Legal Insight. Business Instinct.

Selling your business? Read this first!

Sooner or later, every business owner will ultimately confront the question, “Should I sell my business?” Deciding to sell your business is often a difficult decision because of the profound emotional, personal, and financial impact. You invested a great deal of your time, energy, and resources to make it what it is today. However, succession is inevitable. Deciding to sell is a decision that must be thought through and carefully planned. There are many reasons business owners find themselves wanting or needing to sell…

– Retirement
– Relocation
– Dispute between partners
– Diminished interest in the business
– Illness or death
– Exposure to business risks
– Divorce
– Desire to pursue other business interests
– Lack of sufficient working capital
– A need within the company for new skills or new philosophy
– Stagnant sales and earnings

You must assess your reasons carefully and decide if selling will enable you and the company to reach future goals and objectives. Once you have made the decision to sell your business, consider the following questions:

Who will I sell my business to? There are several options to consider. Do you want to sell to your employees? To a competitor? To a larger business? Do you want to turn the business over to your children? Should you move on or retain a role in the business’s future? The answers to these questions may impact the long-term success of your business.

What is my business worth? Typically, a buyer is purchasing a future stream of income. If a business does not generate income the purchase price may be minimal. In determining the value of a business you will need to gather financial information. This may include income statements, balance sheets, records of accounts receivable and payable, etc. You will want to strongly consider getting a business appraisal to determine the potential value of your business. Keep in mind, the value of your business is what a buyer is willing to pay for it.

What payment terms am I willing to accept? How the purchase price is paid may be driven by your financial needs and lifestyle. In most cases you should insist the buyer pay the full purchase price when you transfer ownership of your business. However, if a buyer is unable to get financing from a bank or other lender for the full purchase price, you may have to finance some amount of the purchase price yourself. This means the buyer would sign a promissory note with you as the lender. You will want to be sure you have adequate security and guarantees from the buyer to protect yourself.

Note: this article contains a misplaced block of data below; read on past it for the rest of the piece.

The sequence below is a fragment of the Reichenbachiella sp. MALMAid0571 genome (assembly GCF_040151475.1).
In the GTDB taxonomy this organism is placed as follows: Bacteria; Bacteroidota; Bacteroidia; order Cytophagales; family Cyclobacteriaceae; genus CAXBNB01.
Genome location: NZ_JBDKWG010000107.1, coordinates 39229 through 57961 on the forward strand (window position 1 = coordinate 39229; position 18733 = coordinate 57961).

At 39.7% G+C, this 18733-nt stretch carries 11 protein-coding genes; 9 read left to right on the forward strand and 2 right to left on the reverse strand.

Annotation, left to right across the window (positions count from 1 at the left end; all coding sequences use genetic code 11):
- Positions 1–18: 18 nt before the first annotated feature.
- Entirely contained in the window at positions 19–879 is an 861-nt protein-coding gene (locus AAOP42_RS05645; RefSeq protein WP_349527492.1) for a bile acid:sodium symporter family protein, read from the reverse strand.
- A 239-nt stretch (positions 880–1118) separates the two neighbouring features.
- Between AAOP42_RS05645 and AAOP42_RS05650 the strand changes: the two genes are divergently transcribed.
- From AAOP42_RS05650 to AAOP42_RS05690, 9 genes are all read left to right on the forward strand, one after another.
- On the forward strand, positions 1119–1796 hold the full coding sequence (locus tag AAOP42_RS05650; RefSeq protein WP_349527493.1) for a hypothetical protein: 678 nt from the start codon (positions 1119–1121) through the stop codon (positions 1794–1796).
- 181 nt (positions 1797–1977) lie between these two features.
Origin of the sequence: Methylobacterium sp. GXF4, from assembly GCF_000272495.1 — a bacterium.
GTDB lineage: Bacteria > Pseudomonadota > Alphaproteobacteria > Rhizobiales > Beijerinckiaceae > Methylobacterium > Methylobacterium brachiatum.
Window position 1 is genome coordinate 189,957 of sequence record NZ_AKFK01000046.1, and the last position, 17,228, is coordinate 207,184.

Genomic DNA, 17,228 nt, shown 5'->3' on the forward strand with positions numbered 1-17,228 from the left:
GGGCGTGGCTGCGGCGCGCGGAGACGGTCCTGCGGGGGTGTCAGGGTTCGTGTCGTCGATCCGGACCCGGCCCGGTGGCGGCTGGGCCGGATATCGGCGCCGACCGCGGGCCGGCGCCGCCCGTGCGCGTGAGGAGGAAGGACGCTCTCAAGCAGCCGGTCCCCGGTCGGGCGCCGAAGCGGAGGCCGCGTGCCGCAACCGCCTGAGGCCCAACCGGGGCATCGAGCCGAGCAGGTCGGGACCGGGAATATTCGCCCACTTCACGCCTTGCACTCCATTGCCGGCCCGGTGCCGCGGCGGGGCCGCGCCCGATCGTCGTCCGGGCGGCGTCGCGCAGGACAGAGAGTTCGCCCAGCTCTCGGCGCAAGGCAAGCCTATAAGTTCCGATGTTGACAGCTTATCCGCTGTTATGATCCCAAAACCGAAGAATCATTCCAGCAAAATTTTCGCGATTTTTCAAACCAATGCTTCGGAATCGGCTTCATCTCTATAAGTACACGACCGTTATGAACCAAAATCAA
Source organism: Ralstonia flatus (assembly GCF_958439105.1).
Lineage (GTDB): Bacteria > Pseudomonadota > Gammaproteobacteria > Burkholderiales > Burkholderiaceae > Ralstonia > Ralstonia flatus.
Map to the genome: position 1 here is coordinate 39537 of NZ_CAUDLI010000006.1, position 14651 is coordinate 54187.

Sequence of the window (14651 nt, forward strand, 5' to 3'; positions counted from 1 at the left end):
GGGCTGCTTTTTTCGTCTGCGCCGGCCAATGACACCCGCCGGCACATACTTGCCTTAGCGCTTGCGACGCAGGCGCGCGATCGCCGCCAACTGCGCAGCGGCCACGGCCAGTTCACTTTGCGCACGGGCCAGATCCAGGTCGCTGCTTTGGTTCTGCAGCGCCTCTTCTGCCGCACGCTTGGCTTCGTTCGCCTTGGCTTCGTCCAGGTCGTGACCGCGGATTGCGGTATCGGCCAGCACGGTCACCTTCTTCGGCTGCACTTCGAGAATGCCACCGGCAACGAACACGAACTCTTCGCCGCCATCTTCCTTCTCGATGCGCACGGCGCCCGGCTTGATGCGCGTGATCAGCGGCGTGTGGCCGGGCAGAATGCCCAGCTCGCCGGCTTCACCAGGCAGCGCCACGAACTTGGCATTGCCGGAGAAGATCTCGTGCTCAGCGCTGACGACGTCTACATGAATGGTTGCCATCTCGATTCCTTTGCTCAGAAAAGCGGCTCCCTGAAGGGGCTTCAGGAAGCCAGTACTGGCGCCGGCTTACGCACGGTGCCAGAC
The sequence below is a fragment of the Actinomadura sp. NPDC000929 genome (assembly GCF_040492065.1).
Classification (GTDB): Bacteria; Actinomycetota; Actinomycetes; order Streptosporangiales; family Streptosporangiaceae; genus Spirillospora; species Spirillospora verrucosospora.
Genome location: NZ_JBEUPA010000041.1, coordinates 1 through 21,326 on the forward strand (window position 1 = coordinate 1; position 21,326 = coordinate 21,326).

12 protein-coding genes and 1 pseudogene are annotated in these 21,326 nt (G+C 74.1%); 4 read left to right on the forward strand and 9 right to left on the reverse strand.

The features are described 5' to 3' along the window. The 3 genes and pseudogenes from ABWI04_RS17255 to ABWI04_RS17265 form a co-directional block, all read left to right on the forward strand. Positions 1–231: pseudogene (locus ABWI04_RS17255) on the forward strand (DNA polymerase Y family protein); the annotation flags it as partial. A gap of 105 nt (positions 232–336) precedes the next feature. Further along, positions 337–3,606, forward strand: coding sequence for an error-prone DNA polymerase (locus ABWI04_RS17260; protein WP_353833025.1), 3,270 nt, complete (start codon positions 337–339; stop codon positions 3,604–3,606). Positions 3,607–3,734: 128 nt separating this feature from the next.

Are there tax savings depending on how the sale is structured? Yes. In most cases parties structure a sale as an asset sale (assets are exchanged for money) or stock sale (stock is exchanged for money). Both have advantages and disadvantages that need to be considered.

What is due diligence? It is the buyer’s opportunity to evaluate the business. Every business has skeletons. The issue is how big those skeletons are. As a seller you will want to be upfront about these skeletons. If not properly disclosed, a buyer may ask for a reduction in the purchase price later on.

What documents are involved in the sale of a business? In most cases, the parties will sign the following documents: Nondisclosure Agreement, Letter of Intent (not needed in all cases), Purchase Agreement with exhibits and schedules, and Non-compete Agreement. There may be additional documents depending on the transaction.

Should I involve legal counsel? Involving legal counsel can be very beneficial to the entire process. An experienced business attorney can help you negotiate the purchase price, structure the sale and draft agreements, and aid in the closing. One of the biggest mistakes we see is a seller entering into an agreement that negatively impacts the seller. This includes too low a purchase price, broad warranties, and inadequate protection on default.

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